Feeding a sub

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I was ready to jump onto a different subject than setup today but a number of you have asked me to at least touch on how to connect a sub and make sure it integrates properly in the system - which is interesting and surprising to me because I have come to learn most people don't have subwoofers. Go figure. To me that means most people don't have or know what true bass is, or don't listen to music that requires it, or think they already have it. I hope that if you have a really good high-end system that you do, indeed, have proper low bass available to you for that extraordinary recording that requires it - and if you can achieve that without a sub, my hat's off to you and your loudspeaker designer. Most people don't know what they're missing. The thrill of having a pipe organ rattling your pant leg, the added realism of the flamenco guitarist and dancer combo pounding on a wooden floor - the impact of which is shaking your own room as if they were in it, the annoying air conditioner rumbling on the Cowboy Junkies Mining for gold intro when Margo Timmins is singing quietly in the church, the almost never heard New York subway rumbling past in an old Mercury recording in Carnegie Hall - are all part and parcel of what makes a good system a great system IMHO. And for many of us, we don't have the required equipment to appreciate the added realism and enjoy these hidden treasures buried deep within our music. For that, you probably need a subwoofer. But be that as it may, I'll get off my soapbox and first take a look at the history, then take a look at some of the options and their good and bad points. If you look up the word Subwoofer in Wikipedia, it credits my friend and former partner in Genesis Arnie Nudell as the inventor. The article suggests that when he, John Ulrich and Cary Christie (the founders of Infinity Loudspeakers) first introduced the Infinity Servo Static in 1966 - which coincidently is the same year I graduated from high school - the included servo subwoofer was the first to be sold commercially. I haven't any clue if that's true but what I do know is that because the Electrostatic panels that were used to create the Servo Statics did not have the ability to produce much bass, there really wasn't any choice but to augment them with a separate woofer - if a full range system was to be created. Whatever the facts are the subwoofer era, as an add on device to home stereo systems, was off and running and has been an essential category ever since. It lost favor for two-channel systems somewhere in the late 1980's, early 1990's but was revived again by the home theater crowd who are still the largest consumers of the category. At the beginning of the subwoofer era, around the late 1960's, most powered subwoofers had only a high level input that was meant to be fed from the main power amplifier output. This arrangement was created out of convenience, rather than necessity, as the actual wattage from the main amp was never used to power the sub itself. No, the powered subs with high level inputs took the output of your power amplifier and necked it down with a few resistors so it would match the same level as the input to the main power amp. The designers of these subs did this because it made it "easy" and "convenient" to connect the subwoofer since it was next to the main loudspeakers anyway. As subs became more popular and as the home theater folks started getting interested, the low level RCA input was added as well as fancier crossover options, servos, setup guides, wireless connections, etc. Before too long we found a situation where almost none of the modern powered subwoofers have high level inputs anymore and they are almost all outfitted with a low level input only. Some companies, like REL, still have high level inputs on their loudspeakers - but it's pretty rare. Tomorrow let's take a look at the advantages and disadvantages of both input types, then we'll look at connecting them up.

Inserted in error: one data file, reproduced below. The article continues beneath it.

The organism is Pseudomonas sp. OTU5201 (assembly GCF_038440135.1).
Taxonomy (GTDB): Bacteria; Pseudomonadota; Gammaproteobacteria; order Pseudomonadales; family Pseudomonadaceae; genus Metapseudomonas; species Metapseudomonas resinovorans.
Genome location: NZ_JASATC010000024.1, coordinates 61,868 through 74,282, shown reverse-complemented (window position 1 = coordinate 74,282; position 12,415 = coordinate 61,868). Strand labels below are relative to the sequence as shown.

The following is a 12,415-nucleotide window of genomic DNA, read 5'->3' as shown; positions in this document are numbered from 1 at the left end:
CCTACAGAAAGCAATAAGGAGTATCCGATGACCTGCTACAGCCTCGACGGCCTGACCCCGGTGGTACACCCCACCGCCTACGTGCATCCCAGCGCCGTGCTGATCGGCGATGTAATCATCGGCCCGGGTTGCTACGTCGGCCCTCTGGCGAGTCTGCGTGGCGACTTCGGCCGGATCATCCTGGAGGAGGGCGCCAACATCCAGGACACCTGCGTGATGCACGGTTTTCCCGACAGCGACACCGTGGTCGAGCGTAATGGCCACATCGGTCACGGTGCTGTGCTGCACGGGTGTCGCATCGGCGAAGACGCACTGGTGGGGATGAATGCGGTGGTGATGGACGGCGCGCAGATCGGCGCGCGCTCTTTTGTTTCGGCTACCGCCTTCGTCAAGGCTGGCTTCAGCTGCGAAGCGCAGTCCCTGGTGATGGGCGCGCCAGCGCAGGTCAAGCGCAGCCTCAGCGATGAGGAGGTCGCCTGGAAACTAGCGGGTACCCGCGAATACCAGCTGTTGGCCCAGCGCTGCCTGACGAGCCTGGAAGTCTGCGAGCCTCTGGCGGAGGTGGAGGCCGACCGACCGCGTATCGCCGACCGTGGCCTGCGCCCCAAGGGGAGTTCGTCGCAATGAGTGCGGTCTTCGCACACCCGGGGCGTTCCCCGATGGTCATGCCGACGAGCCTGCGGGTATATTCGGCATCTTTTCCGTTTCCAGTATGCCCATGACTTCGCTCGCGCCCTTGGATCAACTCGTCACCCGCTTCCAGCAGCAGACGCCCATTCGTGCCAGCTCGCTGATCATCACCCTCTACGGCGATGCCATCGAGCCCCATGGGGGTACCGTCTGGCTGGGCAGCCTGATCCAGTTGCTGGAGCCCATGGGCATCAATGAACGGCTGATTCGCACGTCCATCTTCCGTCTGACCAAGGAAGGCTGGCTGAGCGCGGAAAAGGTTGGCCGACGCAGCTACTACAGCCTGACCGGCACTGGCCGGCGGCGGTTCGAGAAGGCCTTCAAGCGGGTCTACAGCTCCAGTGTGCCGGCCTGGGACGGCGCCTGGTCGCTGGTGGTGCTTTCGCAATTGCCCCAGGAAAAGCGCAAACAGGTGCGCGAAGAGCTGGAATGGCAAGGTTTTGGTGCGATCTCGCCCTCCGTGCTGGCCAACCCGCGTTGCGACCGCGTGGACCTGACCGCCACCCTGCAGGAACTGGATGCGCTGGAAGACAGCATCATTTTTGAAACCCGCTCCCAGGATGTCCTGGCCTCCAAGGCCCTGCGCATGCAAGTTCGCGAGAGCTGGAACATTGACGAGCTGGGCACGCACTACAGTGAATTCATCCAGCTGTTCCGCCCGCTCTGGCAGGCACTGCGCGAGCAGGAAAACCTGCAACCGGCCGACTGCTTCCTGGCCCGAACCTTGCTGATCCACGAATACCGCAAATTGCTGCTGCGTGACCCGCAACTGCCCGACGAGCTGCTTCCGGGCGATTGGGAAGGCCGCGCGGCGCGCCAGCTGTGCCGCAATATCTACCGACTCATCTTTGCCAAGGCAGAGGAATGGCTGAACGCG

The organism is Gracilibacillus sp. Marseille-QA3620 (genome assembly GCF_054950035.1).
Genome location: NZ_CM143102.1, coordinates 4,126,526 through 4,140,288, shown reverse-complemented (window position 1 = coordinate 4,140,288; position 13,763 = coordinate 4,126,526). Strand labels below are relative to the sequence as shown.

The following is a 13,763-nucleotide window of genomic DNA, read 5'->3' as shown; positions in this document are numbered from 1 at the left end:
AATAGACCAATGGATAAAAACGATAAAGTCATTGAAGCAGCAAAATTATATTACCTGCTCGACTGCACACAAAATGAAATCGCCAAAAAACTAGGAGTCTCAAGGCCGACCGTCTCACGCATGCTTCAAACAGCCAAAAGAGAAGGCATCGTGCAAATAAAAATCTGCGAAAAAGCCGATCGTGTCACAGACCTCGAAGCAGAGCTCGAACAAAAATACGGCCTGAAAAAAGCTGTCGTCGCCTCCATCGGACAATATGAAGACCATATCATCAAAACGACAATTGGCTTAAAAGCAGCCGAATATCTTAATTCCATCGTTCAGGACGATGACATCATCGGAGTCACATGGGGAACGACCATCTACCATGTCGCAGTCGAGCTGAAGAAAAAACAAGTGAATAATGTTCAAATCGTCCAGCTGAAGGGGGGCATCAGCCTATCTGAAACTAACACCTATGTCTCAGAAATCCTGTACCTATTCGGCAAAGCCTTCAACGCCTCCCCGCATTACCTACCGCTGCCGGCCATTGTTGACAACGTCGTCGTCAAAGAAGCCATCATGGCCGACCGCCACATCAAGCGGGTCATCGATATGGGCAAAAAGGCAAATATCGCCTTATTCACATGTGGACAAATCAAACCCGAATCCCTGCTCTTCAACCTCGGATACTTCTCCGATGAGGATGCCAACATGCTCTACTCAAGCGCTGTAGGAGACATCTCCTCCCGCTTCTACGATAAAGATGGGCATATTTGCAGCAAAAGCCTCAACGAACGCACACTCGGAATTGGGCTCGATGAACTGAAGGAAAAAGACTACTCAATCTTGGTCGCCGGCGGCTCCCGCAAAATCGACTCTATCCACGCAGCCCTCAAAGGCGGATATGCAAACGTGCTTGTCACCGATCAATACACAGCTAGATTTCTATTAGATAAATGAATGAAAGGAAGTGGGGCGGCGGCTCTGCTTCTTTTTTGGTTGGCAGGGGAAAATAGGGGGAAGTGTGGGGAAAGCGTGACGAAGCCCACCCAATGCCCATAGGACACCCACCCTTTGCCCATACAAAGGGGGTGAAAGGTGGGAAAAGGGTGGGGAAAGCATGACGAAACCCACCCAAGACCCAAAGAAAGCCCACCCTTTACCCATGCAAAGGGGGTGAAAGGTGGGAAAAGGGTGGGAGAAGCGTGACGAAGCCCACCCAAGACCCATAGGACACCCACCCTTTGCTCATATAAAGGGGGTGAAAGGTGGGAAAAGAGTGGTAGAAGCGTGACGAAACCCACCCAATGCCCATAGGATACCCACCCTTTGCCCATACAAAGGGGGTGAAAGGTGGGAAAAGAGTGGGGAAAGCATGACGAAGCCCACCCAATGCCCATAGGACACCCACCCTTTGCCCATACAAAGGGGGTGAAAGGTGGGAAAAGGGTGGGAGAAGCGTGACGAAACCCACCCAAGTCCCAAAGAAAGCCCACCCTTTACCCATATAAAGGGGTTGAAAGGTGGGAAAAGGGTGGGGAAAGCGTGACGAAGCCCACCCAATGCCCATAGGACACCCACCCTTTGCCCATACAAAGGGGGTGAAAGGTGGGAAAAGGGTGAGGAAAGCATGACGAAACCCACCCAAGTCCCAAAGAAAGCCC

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Paul McGowan

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